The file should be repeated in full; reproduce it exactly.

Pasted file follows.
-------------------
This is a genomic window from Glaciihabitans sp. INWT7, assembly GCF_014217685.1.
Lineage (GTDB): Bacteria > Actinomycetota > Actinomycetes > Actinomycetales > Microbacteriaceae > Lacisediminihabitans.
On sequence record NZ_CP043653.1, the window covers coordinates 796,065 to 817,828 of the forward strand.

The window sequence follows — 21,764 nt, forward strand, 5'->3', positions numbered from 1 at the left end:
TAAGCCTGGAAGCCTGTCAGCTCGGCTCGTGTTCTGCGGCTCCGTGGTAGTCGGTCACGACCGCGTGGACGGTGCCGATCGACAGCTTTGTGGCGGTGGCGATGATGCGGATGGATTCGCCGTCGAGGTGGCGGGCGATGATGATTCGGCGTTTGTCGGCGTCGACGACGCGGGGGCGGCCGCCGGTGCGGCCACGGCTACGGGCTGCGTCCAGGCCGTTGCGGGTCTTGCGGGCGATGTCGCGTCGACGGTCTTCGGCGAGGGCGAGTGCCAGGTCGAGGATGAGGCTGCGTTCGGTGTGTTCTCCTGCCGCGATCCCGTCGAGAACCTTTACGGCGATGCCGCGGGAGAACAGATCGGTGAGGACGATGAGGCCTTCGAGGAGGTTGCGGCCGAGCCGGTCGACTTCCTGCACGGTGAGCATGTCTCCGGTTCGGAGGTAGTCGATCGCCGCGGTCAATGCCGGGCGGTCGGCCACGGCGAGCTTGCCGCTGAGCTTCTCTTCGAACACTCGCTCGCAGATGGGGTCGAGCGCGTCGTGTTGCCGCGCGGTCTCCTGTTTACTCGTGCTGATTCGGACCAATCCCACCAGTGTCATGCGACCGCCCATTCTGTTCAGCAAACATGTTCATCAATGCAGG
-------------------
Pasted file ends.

This is a genomic window from Glaciihabitans sp. INWT7, assembly GCF_014217685.1.
Lineage (GTDB): Bacteria > Actinomycetota > Actinomycetes > Actinomycetales > Microbacteriaceae > Lacisediminihabitans.
On sequence record NZ_CP043653.1, the window covers coordinates 796,065 to 817,828 of the forward strand.

The window sequence follows — 21,764 nt, forward strand, 5'->3', positions numbered from 1 at the left end:
TAAGCCTGGAAGCCTGTCAGCTCGGCTCGTGTTCTGCGGCTCCGTGGTAGTCGGTCACGACCGCGTGGACGGTGCCGATCGACAGCTTTGTGGCGGTGGCGATGATGCGGATGGATTCGCCGTCGAGGTGGCGGGCGATGATGATTCGGCGTTTGTCGGCGTCGACGACGCGGGGGCGGCCGCCGGTGCGGCCACGGCTACGGGCTGCGTCCAGGCCGTTGCGGGTCTTGCGGGCGATGTCGCGTCGACGGTCTTCGGCGAGGGCGAGTGCCAGGTCGAGGATGAGGCTGCGTTCGGTGTGTTCTCCTGCCGCGATCCCGTCGAGAACCTTTACGGCGATGCCGCGGGAGAACAGATCGGTGAGGACGATGAGGCCTTCGAGGAGGTTGCGGCCGAGCCGGTCGACTTCCTGCACGGTGAGCATGTCTCCGGTTCGGAGGTAGTCGATCGCCGCGGTCAATGCCGGGCGGTCGGCCACGGCGAGCTTGCCGCTGAGCTTCTCTTCGAACACTCGCTCGCAGATGGGGTCGAGCGCGTCGTGTTGCCGCGCGGTCTCCTGTTTACTCGTGCTGATTCGGACCAATCCCACCAGTGTCATGCGACCGCCCATTCTGTTCAGCAAACATGTTCATCAATGCAGG